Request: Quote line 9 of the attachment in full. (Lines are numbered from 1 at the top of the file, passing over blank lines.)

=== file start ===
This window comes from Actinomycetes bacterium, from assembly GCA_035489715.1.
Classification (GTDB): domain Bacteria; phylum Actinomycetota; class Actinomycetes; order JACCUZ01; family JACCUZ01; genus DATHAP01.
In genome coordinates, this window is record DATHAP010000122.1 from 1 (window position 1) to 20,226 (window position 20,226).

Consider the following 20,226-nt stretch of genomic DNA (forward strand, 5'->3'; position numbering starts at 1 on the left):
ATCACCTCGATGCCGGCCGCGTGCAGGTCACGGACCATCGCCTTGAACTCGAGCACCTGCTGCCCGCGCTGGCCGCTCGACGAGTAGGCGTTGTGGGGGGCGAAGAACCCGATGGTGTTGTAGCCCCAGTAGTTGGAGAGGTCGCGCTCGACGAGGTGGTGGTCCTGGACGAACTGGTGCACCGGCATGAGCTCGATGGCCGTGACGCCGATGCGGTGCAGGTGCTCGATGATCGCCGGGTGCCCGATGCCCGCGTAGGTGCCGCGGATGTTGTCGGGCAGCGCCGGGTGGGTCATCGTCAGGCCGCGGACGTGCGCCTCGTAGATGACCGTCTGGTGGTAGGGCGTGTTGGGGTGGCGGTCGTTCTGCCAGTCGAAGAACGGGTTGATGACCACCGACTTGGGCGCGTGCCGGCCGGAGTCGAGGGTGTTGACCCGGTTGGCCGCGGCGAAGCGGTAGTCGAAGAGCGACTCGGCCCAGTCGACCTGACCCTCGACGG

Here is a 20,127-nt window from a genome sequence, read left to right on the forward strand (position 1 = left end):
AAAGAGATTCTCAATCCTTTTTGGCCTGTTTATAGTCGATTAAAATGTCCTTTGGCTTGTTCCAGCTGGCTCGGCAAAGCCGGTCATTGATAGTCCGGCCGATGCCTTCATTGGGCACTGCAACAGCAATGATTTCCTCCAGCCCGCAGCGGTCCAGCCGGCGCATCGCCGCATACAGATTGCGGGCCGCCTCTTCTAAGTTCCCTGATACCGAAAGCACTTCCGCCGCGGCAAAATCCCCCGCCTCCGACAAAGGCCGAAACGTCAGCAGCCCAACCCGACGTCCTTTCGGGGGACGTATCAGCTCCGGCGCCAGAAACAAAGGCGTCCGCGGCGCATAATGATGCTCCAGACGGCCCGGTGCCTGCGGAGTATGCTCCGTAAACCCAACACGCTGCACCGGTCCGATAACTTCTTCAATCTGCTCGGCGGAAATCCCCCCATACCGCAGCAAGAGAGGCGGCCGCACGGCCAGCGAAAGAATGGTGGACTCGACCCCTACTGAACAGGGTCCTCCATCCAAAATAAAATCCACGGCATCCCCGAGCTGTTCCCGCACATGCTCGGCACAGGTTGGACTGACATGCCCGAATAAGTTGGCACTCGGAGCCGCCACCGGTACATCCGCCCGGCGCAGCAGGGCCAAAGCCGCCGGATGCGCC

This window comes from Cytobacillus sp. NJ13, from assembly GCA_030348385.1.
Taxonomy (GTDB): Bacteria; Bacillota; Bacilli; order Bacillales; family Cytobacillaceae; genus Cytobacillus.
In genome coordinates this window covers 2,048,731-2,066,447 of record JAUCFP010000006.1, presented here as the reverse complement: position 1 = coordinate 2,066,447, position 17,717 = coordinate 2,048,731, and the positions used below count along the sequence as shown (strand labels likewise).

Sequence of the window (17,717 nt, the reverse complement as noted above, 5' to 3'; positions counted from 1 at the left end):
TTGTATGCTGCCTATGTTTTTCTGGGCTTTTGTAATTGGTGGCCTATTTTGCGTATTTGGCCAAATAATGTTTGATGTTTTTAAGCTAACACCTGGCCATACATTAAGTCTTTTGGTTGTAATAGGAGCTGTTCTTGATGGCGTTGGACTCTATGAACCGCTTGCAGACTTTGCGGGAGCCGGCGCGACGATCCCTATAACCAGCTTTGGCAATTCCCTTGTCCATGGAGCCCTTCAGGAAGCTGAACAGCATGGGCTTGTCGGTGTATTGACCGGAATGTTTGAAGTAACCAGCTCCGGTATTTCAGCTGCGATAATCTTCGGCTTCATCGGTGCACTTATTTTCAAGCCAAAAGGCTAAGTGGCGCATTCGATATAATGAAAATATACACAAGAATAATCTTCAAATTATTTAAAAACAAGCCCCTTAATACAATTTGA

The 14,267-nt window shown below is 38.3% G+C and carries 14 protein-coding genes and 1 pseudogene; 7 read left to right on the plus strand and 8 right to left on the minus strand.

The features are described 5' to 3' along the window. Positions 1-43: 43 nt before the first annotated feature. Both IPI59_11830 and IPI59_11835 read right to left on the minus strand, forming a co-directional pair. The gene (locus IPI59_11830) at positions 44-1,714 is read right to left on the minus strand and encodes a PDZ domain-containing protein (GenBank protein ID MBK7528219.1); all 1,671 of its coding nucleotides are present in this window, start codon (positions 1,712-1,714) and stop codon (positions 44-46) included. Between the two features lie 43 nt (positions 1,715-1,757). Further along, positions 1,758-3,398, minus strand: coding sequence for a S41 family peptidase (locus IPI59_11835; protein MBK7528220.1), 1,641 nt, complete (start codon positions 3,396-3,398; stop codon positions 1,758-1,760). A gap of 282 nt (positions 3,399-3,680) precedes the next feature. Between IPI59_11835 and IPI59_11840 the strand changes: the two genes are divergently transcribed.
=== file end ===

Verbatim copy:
Taxonomy (GTDB): Bacteria; Bacillota; Bacilli; order Bacillales; family Cytobacillaceae; genus Cytobacillus.